Daily life has been pretty well disrupted because the United States has been engaging in “double tap” (a drone strikes and when people show up to help the victims a drone strikes those people.) As a result of this people wait before they try to rescue victims. It has affected funerals because the U.S. has attacked funerals as well. When I spoke to the people of the area they referred to those killed by the drones, not as civilians who’ve been killed, but as Shahid or martyrs. This is a very specific word, which means somebody who has been killed for some political cause. If you believe that these people died for a political end you will react to the death very differently, and it will affect your life very differently than if someone died from a heart attack, or accident.
In the U.S. there is a lot of talk about “blowback”, and I understand why it exists—it’s kind of a strategic argument—but it’s also a very self-involved argument. The question shouldn’t be are we killing more of the bad ones than the good ones, or vice versa. That’s a horrifying question. We have to think about how the drones are affecting the lives of these human beings, and how they will continue to affect them for decades.
PG: How are drone attacks in Pakistan discussed in the U.S. and how is that problematic?
MT: The discussion in the U.S. has been a very legal discussion. Even journalists have picked up the legal language. The discussion in the popular media is about the number of militants versus the number of civilians. This is really just a legal principle of proportionality. We can’t seem to get out of framing the issue this way and it’s really problematic. I mean you can legalize a war, and half the things the NSA is doing are entirely legal, but that shouldn’t be our moral standard.
The government plays on this idea of a secret. Some secrets are very important. We can see that from what’s happened to Bradley Manning and what they’re trying to do to Edward Snowden. These leaks are incredibly important. But in the context of drone attacks it has been really problematic that the secret nature of the attacks is what the media has focused on. The drone attacks have been a public secret for almost a decade. The media has not been willing to say what is true, which could render the government’s supposed secrecy irrelevant. Instead things aren’t thought of as true unless the government itself says they are. So for example for a very long time we have had these reports coming out that kids have been killed in these drone attacks. Yet until it was confirmed from the U.S. official government documents, it wasn’t a big story. Until there is some official leak within the government it’s not a big story. And this ends up legitimizing American power as the only power that gets to determine when something becomes the truth.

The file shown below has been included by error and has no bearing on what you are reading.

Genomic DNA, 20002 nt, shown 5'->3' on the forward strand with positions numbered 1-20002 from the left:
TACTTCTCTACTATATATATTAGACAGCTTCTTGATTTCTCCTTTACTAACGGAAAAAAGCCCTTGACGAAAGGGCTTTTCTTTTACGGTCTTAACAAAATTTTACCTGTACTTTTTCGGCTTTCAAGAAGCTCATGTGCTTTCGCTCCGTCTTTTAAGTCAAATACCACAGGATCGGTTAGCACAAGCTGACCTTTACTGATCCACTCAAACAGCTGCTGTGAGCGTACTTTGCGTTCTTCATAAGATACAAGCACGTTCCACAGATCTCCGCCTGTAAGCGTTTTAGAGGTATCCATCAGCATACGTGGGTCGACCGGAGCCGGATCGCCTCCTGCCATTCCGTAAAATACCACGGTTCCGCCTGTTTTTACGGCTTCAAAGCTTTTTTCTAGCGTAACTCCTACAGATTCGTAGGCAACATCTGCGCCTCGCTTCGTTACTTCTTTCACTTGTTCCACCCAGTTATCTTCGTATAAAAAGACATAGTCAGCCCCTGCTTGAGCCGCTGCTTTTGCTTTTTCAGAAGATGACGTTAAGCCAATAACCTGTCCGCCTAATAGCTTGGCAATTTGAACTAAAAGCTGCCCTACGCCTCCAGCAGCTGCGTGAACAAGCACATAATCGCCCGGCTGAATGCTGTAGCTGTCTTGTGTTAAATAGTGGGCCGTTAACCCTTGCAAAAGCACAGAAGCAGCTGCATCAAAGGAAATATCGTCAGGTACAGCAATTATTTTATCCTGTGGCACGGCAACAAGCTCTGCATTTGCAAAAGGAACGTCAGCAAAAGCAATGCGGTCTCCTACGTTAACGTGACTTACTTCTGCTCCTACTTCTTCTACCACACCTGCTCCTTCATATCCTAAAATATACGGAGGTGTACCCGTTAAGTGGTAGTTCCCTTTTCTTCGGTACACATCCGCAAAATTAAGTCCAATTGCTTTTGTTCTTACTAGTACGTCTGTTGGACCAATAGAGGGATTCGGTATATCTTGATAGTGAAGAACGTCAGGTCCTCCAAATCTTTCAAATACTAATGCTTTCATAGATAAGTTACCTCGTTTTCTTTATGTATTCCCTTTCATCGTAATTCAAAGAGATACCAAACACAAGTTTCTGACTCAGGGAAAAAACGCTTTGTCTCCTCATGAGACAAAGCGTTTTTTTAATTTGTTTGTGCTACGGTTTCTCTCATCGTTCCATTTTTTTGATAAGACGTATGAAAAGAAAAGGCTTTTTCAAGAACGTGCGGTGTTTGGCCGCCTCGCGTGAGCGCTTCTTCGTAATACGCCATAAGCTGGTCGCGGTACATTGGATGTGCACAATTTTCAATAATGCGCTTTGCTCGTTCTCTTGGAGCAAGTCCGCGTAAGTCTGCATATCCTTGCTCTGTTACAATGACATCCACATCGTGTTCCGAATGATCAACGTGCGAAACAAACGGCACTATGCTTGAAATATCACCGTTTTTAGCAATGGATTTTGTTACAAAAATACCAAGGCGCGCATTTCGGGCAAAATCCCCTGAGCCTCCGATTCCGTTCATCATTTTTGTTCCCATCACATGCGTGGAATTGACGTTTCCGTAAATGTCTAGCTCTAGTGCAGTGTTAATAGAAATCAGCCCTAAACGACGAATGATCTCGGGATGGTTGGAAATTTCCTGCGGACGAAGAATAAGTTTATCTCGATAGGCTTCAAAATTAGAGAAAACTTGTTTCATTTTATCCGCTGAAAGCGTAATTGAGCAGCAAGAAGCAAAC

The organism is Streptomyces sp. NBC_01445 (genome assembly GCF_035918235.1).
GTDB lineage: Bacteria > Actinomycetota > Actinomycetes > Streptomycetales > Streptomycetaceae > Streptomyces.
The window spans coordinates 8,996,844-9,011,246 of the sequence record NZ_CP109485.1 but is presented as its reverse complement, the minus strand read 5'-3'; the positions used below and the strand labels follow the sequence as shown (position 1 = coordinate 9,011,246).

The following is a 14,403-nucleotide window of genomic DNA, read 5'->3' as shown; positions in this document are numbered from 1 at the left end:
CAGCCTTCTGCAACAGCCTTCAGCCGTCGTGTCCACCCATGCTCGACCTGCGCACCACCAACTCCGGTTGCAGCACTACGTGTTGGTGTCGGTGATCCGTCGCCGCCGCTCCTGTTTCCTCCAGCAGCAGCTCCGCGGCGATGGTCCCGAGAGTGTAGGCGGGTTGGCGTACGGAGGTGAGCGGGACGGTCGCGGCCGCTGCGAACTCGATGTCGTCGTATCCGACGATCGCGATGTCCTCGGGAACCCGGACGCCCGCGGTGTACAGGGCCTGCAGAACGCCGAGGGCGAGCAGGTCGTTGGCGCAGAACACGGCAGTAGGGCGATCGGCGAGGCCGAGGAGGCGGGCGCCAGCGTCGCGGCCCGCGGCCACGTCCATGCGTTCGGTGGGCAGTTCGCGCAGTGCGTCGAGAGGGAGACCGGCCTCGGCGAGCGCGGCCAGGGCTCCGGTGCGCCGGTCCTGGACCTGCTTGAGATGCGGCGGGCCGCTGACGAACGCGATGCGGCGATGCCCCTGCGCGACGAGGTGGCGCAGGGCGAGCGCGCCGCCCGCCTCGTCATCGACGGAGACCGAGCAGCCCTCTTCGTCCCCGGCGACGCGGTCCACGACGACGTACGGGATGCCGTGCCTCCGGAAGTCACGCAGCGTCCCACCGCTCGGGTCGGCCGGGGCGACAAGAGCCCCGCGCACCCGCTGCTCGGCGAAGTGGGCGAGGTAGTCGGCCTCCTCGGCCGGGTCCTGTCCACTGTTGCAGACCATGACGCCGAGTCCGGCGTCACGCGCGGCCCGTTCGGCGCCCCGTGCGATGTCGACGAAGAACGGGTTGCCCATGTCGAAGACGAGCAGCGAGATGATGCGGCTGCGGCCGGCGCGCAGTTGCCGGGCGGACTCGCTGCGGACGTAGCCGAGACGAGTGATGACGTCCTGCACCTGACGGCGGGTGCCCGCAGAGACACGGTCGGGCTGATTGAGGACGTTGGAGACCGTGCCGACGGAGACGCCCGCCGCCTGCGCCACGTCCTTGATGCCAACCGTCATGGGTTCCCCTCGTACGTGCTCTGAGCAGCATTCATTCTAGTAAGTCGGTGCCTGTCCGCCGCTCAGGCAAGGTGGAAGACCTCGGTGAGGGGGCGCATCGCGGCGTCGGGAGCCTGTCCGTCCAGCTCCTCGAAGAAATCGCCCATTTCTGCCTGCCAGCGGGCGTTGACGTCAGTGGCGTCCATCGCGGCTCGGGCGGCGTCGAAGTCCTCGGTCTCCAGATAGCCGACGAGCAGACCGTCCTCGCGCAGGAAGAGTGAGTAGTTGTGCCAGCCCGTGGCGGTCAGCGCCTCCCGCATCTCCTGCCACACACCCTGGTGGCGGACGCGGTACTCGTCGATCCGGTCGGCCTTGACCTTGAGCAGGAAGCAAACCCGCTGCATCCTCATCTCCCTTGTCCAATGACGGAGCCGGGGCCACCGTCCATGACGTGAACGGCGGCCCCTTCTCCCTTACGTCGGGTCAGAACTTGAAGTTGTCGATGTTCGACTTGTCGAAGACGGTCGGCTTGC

PG: Can you talk about how the issue of drones is debated on the left in the U.S.?
MT: I was there when the Code Pink marched in Pakistan in October. Code Pink went with the Pakistani politician Imran Khan. We marched to South Waziristan, and we met some survivors and families of victims. Medea Benjamin, the founder of Code Pink, published an article in which she talks about her discomfort that Karim Khan, whose brother and son were killed by drones in December 2009, seeks a desire for revenge. According to her article, several people in the delegation were uncomfortable with his desire for revenge. I find that very strange. It seems like the right wants the drone victims to be completely evil, and the left wants them to be pure. Both ways of seeing the victims is dehumanizing.
PG: Do you believe the election of Nawaz Sharif as prime minister of Pakistan back in May will mean a continuation of the same drone policies? And do you think the main opposition candidate, Imran Khan, could have changed the drone policies had he won?
MT: This was a historic election because this was the first time a democratic government completed its term and there was a peaceful hand over of power to another. Nawaz Sharif initially did make some noises about the drones, but only a few days after he came into power there was a drone attack. This was the U.S. making it quite clear that they were going to continue their drone policy.
Pakistan’s foreign policy is dictated by the military establishment and is not really in the hands of the civilian government. I think until the Pakistani military comes under the jurisdiction of the civilian government it will be very difficult to change national policies.
Imran Khan’s PTI (Pakistan Tehreek-e-Insaf, or Pakistani Movement for Justice) went from being a joke to what is essentially the second largest party—in terms of the votes it received. Khan had two planks. One was anti-corruption within the government. The other was anti-drone. He had a lot of marches, like the one in South Waziristan, and many other protests. The PTI is the dominant party in the Khyber Pakhtunkhwa, the Northern region that abuts the tribal regions. This is a heavily Pashtun region. His party won very heavily there. In fact, the ANP (Awami National Party, the secular Pashtun party), which has for a long time been the representative party for the Pashtuns ended up losing heavily. This is partly because they were unable to deliver on many things and partly because of corruption, but they also lost because the modern, secular leadership of the party express pro-drone sentiments. I think that disgusted the Pashtuns in the area because the region is very explicitly anti-drone. But Iman Khan would probably not be able to change the policy on drones because the real power lies in the Pakistani military.